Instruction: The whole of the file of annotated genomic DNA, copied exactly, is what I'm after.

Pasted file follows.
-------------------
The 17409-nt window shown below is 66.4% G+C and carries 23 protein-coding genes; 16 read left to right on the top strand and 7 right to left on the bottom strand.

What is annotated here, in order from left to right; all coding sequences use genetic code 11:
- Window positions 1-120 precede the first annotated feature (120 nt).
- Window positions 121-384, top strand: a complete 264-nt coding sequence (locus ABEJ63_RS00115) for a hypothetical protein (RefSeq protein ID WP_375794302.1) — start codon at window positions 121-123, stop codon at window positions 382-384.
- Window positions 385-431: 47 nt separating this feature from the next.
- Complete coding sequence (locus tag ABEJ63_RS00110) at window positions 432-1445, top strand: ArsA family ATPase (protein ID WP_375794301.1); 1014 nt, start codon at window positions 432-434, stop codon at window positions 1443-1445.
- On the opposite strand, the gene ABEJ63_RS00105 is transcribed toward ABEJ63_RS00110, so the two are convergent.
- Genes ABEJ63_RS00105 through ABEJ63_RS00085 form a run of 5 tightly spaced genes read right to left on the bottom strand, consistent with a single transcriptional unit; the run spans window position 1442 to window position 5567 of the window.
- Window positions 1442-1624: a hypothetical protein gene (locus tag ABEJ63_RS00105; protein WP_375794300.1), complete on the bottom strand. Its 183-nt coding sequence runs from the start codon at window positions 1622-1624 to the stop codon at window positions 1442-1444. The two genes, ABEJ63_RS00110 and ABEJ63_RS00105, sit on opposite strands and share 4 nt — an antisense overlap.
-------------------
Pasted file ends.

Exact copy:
The 17409-nt window shown below is 66.4% G+C and carries 23 protein-coding genes; 16 read left to right on the top strand and 7 right to left on the bottom strand.

What is annotated here, in order from left to right; all coding sequences use genetic code 11:
- Window positions 1-120 precede the first annotated feature (120 nt).
- Window positions 121-384, top strand: a complete 264-nt coding sequence (locus ABEJ63_RS00115) for a hypothetical protein (RefSeq protein ID WP_375794302.1) — start codon at window positions 121-123, stop codon at window positions 382-384.
- Window positions 385-431: 47 nt separating this feature from the next.
- Complete coding sequence (locus tag ABEJ63_RS00110) at window positions 432-1445, top strand: ArsA family ATPase (protein ID WP_375794301.1); 1014 nt, start codon at window positions 432-434, stop codon at window positions 1443-1445.
- On the opposite strand, the gene ABEJ63_RS00105 is transcribed toward ABEJ63_RS00110, so the two are convergent.
- Genes ABEJ63_RS00105 through ABEJ63_RS00085 form a run of 5 tightly spaced genes read right to left on the bottom strand, consistent with a single transcriptional unit; the run spans window position 1442 to window position 5567 of the window.
- Window positions 1442-1624: a hypothetical protein gene (locus tag ABEJ63_RS00105; protein WP_375794300.1), complete on the bottom strand. Its 183-nt coding sequence runs from the start codon at window positions 1622-1624 to the stop codon at window positions 1442-1444. The two genes, ABEJ63_RS00110 and ABEJ63_RS00105, sit on opposite strands and share 4 nt — an antisense overlap.